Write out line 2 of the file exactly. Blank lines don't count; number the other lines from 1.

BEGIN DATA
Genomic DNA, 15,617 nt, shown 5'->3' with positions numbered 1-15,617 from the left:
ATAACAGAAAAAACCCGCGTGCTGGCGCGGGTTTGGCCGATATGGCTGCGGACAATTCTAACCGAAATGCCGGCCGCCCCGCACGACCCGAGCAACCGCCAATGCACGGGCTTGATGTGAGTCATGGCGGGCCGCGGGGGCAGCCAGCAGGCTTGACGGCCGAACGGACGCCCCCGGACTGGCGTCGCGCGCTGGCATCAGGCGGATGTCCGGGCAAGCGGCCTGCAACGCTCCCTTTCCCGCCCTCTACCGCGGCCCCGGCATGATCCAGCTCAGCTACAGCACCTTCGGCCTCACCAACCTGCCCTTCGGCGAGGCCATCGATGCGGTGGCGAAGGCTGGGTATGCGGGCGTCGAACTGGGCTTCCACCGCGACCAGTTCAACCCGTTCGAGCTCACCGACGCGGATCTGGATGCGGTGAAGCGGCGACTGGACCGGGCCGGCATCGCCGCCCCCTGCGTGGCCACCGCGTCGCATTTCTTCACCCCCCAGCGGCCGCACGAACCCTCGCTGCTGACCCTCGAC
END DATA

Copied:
ATAACAGAAAAAACCCGCGTGCTGGCGCGGGTTTGGCCGATATGGCTGCGGACAATTCTAACCGAAATGCCGGCCGCCCCGCACGACCCGAGCAACCGCCAATGCACGGGCTTGATGTGAGTCATGGCGGGCCGCGGGGGCAGCCAGCAGGCTTGACGGCCGAACGGACGCCCCCGGACTGGCGTCGCGCGCTGGCATCAGGCGGATGTCCGGGCAAGCGGCCTGCAACGCTCCCTTTCCCGCCCTCTACCGCGGCCCCGGCATGATCCAGCTCAGCTACAGCACCTTCGGCCTCACCAACCTGCCCTTCGGCGAGGCCATCGATGCGGTGGCGAAGGCTGGGTATGCGGGCGTCGAACTGGGCTTCCACCGCGACCAGTTCAACCCGTTCGAGCTCACCGACGCGGATCTGGATGCGGTGAAGCGGCGACTGGACCGGGCCGGCATCGCCGCCCCCTGCGTGGCCACCGCGTCGCATTTCTTCACCCCCCAGCGGCCGCACGAACCCTCGCTGCTGACCCTCGAC